Tony Allen didn’t just want to part ways with Fela to avoid political strife, he wanted to try experimenting with new styles, taking Afro-beat in new directions:

“When I got my own way, I was able to do music the way i wanted. Afrobeat is not just to be militant. Acrobat can be anything, it can be a love song. That is why i decided, OK, I am the beat. The beat is me and i can control my beat and i want to take my beat far. I was out of that package. He has children, if anyone should follow those footsteps, it should be his children,” says Tony Allen. “Not me, i have my own mission. I play Afrobeat. but it is not my limit. My is, i play with everyone. Everyone, different styles. I will give them what suits their music. That is what I am here for.”

But even though he claims he’s just a musician. There are political issues that Allen is passionate about and they play a big part in the music he writes.This song, “Boat Journey” is a kind of open letter to all African refugees attempting to migrate illegally to Europe, warning them that it is not worth the dangerous journey. Italy, Spain and Greece don’t make it easy once they reach their soil.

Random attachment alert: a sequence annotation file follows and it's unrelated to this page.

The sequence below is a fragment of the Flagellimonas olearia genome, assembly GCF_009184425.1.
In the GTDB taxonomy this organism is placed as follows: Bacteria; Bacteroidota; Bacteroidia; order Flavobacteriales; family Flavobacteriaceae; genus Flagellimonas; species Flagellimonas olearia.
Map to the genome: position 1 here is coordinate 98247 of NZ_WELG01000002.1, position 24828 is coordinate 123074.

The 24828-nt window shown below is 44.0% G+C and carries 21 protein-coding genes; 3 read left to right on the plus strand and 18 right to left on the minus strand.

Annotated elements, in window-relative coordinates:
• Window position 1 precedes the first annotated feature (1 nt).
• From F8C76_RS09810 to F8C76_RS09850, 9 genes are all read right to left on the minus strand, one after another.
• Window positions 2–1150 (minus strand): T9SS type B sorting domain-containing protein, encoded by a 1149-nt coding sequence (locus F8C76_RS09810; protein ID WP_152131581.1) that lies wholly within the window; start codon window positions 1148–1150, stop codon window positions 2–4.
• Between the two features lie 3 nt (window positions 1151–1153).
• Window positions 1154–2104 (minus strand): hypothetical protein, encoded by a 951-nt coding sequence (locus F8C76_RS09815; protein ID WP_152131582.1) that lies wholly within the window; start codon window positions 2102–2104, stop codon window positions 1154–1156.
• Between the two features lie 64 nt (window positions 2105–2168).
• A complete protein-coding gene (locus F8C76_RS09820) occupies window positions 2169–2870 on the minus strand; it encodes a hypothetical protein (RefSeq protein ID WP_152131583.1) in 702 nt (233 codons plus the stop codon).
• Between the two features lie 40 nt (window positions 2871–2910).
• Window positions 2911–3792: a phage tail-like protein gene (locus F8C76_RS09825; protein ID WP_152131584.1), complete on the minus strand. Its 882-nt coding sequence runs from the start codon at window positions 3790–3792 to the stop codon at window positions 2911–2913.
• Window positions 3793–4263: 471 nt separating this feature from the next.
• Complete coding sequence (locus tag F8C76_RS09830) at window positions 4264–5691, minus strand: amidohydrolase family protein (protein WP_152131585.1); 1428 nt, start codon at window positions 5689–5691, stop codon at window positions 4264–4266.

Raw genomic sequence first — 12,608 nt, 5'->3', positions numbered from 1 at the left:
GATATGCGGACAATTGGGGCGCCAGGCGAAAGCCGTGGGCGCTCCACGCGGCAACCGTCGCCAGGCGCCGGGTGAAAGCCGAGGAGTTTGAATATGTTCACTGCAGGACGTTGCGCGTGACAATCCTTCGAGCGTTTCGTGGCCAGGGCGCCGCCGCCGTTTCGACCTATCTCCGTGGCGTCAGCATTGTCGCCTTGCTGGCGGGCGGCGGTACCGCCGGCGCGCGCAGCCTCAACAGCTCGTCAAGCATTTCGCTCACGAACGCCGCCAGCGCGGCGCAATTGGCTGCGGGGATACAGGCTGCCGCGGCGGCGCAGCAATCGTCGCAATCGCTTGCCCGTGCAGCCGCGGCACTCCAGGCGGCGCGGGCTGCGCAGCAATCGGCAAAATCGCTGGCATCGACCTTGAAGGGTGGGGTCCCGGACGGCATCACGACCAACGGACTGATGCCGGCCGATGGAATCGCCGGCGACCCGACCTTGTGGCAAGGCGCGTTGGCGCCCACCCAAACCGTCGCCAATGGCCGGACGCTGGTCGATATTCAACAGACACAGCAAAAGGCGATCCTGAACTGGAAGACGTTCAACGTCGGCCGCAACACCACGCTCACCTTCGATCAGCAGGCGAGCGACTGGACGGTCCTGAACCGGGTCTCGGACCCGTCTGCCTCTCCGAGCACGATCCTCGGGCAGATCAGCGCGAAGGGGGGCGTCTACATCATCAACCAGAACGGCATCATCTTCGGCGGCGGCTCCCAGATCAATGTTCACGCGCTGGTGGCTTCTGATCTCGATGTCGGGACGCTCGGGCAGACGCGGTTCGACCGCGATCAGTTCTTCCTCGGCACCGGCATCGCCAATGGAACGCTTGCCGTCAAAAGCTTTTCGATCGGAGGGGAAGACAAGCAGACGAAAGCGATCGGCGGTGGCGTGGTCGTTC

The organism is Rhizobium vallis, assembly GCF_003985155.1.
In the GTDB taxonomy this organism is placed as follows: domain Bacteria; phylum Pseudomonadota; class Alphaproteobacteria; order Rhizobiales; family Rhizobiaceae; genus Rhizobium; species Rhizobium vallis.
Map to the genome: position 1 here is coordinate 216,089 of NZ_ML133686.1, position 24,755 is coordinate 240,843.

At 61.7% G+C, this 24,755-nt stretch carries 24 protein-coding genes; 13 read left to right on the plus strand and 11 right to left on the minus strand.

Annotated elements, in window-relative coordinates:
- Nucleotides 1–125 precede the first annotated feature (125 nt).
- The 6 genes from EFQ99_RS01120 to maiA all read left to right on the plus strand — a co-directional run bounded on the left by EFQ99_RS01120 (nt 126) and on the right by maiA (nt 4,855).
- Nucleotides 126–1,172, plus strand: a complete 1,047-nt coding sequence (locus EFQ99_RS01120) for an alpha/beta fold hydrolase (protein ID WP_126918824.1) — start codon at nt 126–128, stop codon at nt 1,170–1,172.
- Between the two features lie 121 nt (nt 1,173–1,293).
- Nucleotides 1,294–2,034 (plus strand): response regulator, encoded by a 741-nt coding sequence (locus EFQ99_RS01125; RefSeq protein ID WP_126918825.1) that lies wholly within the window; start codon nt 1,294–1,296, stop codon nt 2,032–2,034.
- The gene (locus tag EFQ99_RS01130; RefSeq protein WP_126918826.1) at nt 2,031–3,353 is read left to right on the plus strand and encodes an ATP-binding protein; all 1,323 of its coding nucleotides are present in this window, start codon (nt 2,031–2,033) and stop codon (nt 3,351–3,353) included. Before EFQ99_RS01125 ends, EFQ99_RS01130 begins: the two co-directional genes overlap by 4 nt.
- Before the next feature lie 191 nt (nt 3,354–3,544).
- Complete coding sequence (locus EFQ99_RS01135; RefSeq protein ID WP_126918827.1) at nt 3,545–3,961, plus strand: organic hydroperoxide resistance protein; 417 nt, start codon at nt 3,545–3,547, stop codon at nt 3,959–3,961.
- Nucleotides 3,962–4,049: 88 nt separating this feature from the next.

For example, it is estimated that over a hundred thousand migrants have attempted to come to Italy in 2014 alone, many of them dying on the boat journey trying to get there. Both the illegal migrants and the locals find it hard to deal with the complex situation. Italy has a hard time dealing with the huge influx of illegal migrants, and the migrants themselves rarely get the chance to stay on in Europe. In several of his songs, Allen talks about their fate and warns would-be migrants of the perilous journey.

“They are crossing the Atlantic from Africa to come to Europe. They are running away from a situation at home. How do they think that things are ‘rosy’ where they want to go?” asks Allen. “My advice is, everybody has their right to change their situation. Why cannot they do it safely. Go to the embassy. Go get a passport, visa. Buy a flight. You
arrive in what country you chose safely.”